The poet spends much of his book making the case of Israel’s frailties and brokenness, but this is not the crux of the story. It is the audaciousness, the audacious grace of God, that God shall create a new nation even though this nation has broken the heart of God. Hear what the poet says - taking a twig that God shall plant upon the tallest mountain in all of Israel for everyone to see! This tree shall be a model of what a nation can be, what beloved community must be, and what a spiritual village must exist to be.

This tree. This tree Ezekiel speaks of, the image of the tree Ezekiel places before all who hear, did not hit me until I stood outside my home and witnessed God’s wondrous act in the sublime and simple beauty of a tree.

There’s a tree outside my house that stretches toward the heavens no matter the weather, like the poet speaks. In the tree are all kinds of birds, insects, and mammals living together. It dawned on me what kind of nation God seeks. The tree gives a map to a new political reality and spiritual consciousness of just by being a tree.

Ezekiel’s image - God’s creation speaks of how we may gain democratic ideals in an un-democratic age. Look at this! Right here in this scripture, God is speaking of a tree. Ezekiel has pointed to us with this poetic vision. He is speaking to the diversity of an ecosystem.

Now, look at this. This is a tree. A tree, as I mentioned, the tree that I saw outside of my home, a tree that has blue jays, robins, and cardinals all enjoying the same tree. Bees and ants, even cicadas show up every decade or so. There is no segregation. There are no first-class branches, there are no gated communities, there’s no suburban or urban divisions - just a tree for the entire community.

Everyone is welcome. No one passes laws for a cardinal-only language. Birds can chirp and sing their own song without anyone saying, “Go back to the blue jay forest.” I saw a bird, as a matter of fact, that flew from another tree, a tree that had been hit by lightning. He had to migrate - and immigrate - into the tree in my yard and there was not a single bird that said, “I’m going to place you in a bird detention camp because you come from somewhere else.”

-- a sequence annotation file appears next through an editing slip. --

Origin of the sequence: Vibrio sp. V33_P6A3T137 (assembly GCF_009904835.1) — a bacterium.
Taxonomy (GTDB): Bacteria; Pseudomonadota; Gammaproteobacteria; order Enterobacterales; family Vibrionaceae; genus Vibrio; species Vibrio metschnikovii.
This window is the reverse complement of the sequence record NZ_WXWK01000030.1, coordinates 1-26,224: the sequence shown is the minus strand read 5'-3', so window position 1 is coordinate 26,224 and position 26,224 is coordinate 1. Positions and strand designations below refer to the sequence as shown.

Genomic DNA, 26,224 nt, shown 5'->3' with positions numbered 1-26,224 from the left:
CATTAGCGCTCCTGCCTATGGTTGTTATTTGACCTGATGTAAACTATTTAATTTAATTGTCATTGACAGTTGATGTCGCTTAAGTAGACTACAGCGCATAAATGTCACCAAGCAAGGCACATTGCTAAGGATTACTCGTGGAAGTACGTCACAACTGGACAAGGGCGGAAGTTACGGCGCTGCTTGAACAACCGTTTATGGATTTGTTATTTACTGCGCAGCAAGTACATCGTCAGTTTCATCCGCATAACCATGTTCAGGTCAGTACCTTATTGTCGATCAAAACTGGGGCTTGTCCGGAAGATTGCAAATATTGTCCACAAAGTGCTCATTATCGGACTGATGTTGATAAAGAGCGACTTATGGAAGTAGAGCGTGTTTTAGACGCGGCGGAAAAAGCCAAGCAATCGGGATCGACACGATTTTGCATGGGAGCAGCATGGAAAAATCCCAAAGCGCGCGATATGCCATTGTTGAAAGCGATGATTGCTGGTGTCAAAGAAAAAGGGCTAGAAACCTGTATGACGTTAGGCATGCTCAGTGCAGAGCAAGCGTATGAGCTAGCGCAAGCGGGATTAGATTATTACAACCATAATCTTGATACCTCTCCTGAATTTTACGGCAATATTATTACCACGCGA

As matter of fact, all the indigenous creatures living in the tree never lost their space, land, or branch. They were all in the tree. The diversity of the ecosystem! Maybe there is something we may learn from the tree.

It’s not only the diversity of its ecosystem, but the equity of the tree. The fruit was available to all. Some may need more, others may not need as much, but no creature offered a filibuster to keep certain creatures from eating the fruit. The fruit was available to all and if it was eaten up, the tree produced the fruit, and even if there was no more fruit, the tree would produce some more fruit! Maybe there is something we may learn from this tree.

The diverse ecosystem and the equity of this tree, but what I am fascinated by is the strength of this tree. The tree’s strength is not in its branches. Its strength is not in the trunk. But the power of the tree is found in the roots. The strength is not in the leaves of the branches, but in the roots. Literally, the leaves, the branches, and the fruit are sourced and strengthened and nurtured by the soil, and the soil nurtures the roots so that the majority of the tree, the strength of the tree, is not in what you see but in what you cannot see. What is invisible is what allows the tree to be strong. It stands in the midst of all types of weather because it has roots.

Roots in soil. Soil that nurtures the roots and those roots nurture the trunk, the trunk then nurtures the branches, and the branches produce fruit. But one must understand that this soil - this soil that is made up of past branches and past leaves - in other words, the history of the tree is rooted in that soil and the tree’s strength is connected to its understanding of its history.

But the final thing that I must share with you about this tree that Ezekiel speaks of is where its power truly comes from. Yes, the soil is necessary, it has equity in how it operates in the diversity of its ecosystem. But even if it has good soil, even if it is connected to some good water, or it has beautiful fruit, its power comes from the sun. If there is no sun, there will be no tree. The tree literally by stretching forth is saying that my power comes from the sun. I stretch every day trying to reach my power source.

Maybe our nation can learn a little bit from a tree. It can learn that it can survive and actually thrive with a diverse ecosystem if there is equity in what we do. And we know that there is strength within our history and we are willing to stretch toward the Son, our power source.

I think that I shall never see

a poem lovely as a tree...

Poems are made by fools like me,

but only God - God can make a tree.

Let us pray.

Lord, we thank you that you continue to plant us next to living water and soil that allows us to grow as we stretch towards your Son. May we learn the lessons from a tree. May our nation and our leaders learn the diversity, the equity, and the compassion that a simple tree has for all of its inhabitants. May we learn from your creation. May we seek to live better lives this day than we did yesterday. We offer this prayer in the mighty and wonderful name of Jesus. Amen.